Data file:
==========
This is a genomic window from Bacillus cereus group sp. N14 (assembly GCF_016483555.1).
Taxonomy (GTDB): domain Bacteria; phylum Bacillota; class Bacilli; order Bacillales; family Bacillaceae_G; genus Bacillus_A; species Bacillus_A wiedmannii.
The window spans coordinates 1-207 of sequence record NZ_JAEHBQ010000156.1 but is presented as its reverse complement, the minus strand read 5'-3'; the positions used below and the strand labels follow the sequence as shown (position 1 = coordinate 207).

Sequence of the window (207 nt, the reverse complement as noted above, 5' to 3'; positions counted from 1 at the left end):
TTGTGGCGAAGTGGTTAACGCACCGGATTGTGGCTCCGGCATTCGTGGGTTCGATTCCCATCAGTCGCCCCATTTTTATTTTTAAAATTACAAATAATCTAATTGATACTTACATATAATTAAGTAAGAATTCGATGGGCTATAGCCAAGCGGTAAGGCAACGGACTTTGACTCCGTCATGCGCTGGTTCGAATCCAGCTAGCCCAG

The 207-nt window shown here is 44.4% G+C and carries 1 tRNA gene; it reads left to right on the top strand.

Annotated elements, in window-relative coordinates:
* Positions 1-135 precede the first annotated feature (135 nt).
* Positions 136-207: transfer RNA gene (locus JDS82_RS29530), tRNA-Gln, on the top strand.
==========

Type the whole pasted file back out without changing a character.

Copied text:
This is a genomic window from Bacillus cereus group sp. N14 (assembly GCF_016483555.1).
Taxonomy (GTDB): domain Bacteria; phylum Bacillota; class Bacilli; order Bacillales; family Bacillaceae_G; genus Bacillus_A; species Bacillus_A wiedmannii.
The window spans coordinates 1-207 of sequence record NZ_JAEHBQ010000156.1 but is presented as its reverse complement, the minus strand read 5'-3'; the positions used below and the strand labels follow the sequence as shown (position 1 = coordinate 207).

Sequence of the window (207 nt, the reverse complement as noted above, 5' to 3'; positions counted from 1 at the left end):
TTGTGGCGAAGTGGTTAACGCACCGGATTGTGGCTCCGGCATTCGTGGGTTCGATTCCCATCAGTCGCCCCATTTTTATTTTTAAAATTACAAATAATCTAATTGATACTTACATATAATTAAGTAAGAATTCGATGGGCTATAGCCAAGCGGTAAGGCAACGGACTTTGACTCCGTCATGCGCTGGTTCGAATCCAGCTAGCCCAG

The 207-nt window shown here is 44.4% G+C and carries 1 tRNA gene; it reads left to right on the top strand.

Annotated elements, in window-relative coordinates:
* Positions 1-135 precede the first annotated feature (135 nt).
* Positions 136-207: transfer RNA gene (locus JDS82_RS29530), tRNA-Gln, on the top strand.